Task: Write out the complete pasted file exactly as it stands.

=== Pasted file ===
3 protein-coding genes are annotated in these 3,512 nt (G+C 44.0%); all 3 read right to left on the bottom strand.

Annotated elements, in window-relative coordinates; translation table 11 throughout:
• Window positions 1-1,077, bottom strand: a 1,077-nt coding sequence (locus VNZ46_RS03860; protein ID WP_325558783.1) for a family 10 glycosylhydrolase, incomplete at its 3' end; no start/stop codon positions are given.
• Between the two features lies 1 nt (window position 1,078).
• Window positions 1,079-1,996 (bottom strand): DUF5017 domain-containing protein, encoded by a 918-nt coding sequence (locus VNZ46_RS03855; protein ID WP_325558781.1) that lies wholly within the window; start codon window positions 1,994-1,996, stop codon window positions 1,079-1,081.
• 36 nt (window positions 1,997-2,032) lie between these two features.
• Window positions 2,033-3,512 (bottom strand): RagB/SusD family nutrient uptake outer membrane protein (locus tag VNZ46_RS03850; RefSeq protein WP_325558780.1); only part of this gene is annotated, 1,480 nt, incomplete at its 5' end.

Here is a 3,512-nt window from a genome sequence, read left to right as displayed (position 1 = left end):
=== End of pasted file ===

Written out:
3 protein-coding genes are annotated in these 3,512 nt (G+C 44.0%); all 3 read right to left on the bottom strand.

Annotated elements, in window-relative coordinates; translation table 11 throughout:
• Window positions 1-1,077, bottom strand: a 1,077-nt coding sequence (locus VNZ46_RS03860; protein ID WP_325558783.1) for a family 10 glycosylhydrolase, incomplete at its 3' end; no start/stop codon positions are given.
• Between the two features lies 1 nt (window position 1,078).
• Window positions 1,079-1,996 (bottom strand): DUF5017 domain-containing protein, encoded by a 918-nt coding sequence (locus VNZ46_RS03855; protein ID WP_325558781.1) that lies wholly within the window; start codon window positions 1,994-1,996, stop codon window positions 1,079-1,081.
• 36 nt (window positions 1,997-2,032) lie between these two features.
• Window positions 2,033-3,512 (bottom strand): RagB/SusD family nutrient uptake outer membrane protein (locus tag VNZ46_RS03850; RefSeq protein WP_325558780.1); only part of this gene is annotated, 1,480 nt, incomplete at its 5' end.

Here is a 3,512-nt window from a genome sequence, read left to right as displayed (position 1 = left end):